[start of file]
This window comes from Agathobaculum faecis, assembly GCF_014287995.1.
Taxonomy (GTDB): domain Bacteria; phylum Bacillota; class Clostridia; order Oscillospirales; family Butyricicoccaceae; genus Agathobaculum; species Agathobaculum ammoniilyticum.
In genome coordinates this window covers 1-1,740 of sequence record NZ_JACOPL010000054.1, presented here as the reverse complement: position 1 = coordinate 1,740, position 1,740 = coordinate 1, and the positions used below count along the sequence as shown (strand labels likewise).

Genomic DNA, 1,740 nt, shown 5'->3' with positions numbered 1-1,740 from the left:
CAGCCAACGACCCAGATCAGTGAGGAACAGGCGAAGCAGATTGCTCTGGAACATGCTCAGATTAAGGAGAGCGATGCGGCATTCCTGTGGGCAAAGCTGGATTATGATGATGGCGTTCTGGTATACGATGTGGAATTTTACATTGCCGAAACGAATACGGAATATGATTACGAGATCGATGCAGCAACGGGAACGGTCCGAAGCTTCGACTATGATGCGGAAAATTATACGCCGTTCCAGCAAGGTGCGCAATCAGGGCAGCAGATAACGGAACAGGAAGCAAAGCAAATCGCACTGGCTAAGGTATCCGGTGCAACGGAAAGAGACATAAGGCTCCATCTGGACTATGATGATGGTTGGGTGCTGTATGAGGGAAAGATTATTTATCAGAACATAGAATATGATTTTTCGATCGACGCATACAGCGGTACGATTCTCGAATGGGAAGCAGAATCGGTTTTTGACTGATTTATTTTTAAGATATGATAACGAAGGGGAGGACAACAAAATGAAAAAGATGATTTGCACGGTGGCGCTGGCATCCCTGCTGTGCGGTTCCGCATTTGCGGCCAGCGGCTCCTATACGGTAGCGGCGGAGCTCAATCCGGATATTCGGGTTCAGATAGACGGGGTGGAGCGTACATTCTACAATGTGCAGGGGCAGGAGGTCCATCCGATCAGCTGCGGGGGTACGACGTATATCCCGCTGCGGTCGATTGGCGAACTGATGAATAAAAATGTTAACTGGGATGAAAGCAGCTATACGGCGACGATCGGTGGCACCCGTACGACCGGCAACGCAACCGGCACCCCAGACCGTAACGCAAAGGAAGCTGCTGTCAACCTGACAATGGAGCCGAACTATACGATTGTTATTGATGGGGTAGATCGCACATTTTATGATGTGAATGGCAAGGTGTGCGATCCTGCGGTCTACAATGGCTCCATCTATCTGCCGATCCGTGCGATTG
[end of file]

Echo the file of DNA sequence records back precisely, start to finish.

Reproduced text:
This window comes from Agathobaculum faecis, assembly GCF_014287995.1.
Taxonomy (GTDB): domain Bacteria; phylum Bacillota; class Clostridia; order Oscillospirales; family Butyricicoccaceae; genus Agathobaculum; species Agathobaculum ammoniilyticum.
In genome coordinates this window covers 1-1,740 of sequence record NZ_JACOPL010000054.1, presented here as the reverse complement: position 1 = coordinate 1,740, position 1,740 = coordinate 1, and the positions used below count along the sequence as shown (strand labels likewise).

Genomic DNA, 1,740 nt, shown 5'->3' with positions numbered 1-1,740 from the left:
CAGCCAACGACCCAGATCAGTGAGGAACAGGCGAAGCAGATTGCTCTGGAACATGCTCAGATTAAGGAGAGCGATGCGGCATTCCTGTGGGCAAAGCTGGATTATGATGATGGCGTTCTGGTATACGATGTGGAATTTTACATTGCCGAAACGAATACGGAATATGATTACGAGATCGATGCAGCAACGGGAACGGTCCGAAGCTTCGACTATGATGCGGAAAATTATACGCCGTTCCAGCAAGGTGCGCAATCAGGGCAGCAGATAACGGAACAGGAAGCAAAGCAAATCGCACTGGCTAAGGTATCCGGTGCAACGGAAAGAGACATAAGGCTCCATCTGGACTATGATGATGGTTGGGTGCTGTATGAGGGAAAGATTATTTATCAGAACATAGAATATGATTTTTCGATCGACGCATACAGCGGTACGATTCTCGAATGGGAAGCAGAATCGGTTTTTGACTGATTTATTTTTAAGATATGATAACGAAGGGGAGGACAACAAAATGAAAAAGATGATTTGCACGGTGGCGCTGGCATCCCTGCTGTGCGGTTCCGCATTTGCGGCCAGCGGCTCCTATACGGTAGCGGCGGAGCTCAATCCGGATATTCGGGTTCAGATAGACGGGGTGGAGCGTACATTCTACAATGTGCAGGGGCAGGAGGTCCATCCGATCAGCTGCGGGGGTACGACGTATATCCCGCTGCGGTCGATTGGCGAACTGATGAATAAAAATGTTAACTGGGATGAAAGCAGCTATACGGCGACGATCGGTGGCACCCGTACGACCGGCAACGCAACCGGCACCCCAGACCGTAACGCAAAGGAAGCTGCTGTCAACCTGACAATGGAGCCGAACTATACGATTGTTATTGATGGGGTAGATCGCACATTTTATGATGTGAATGGCAAGGTGTGCGATCCTGCGGTCTACAATGGCTCCATCTATCTGCCGATCCGTGCGATTG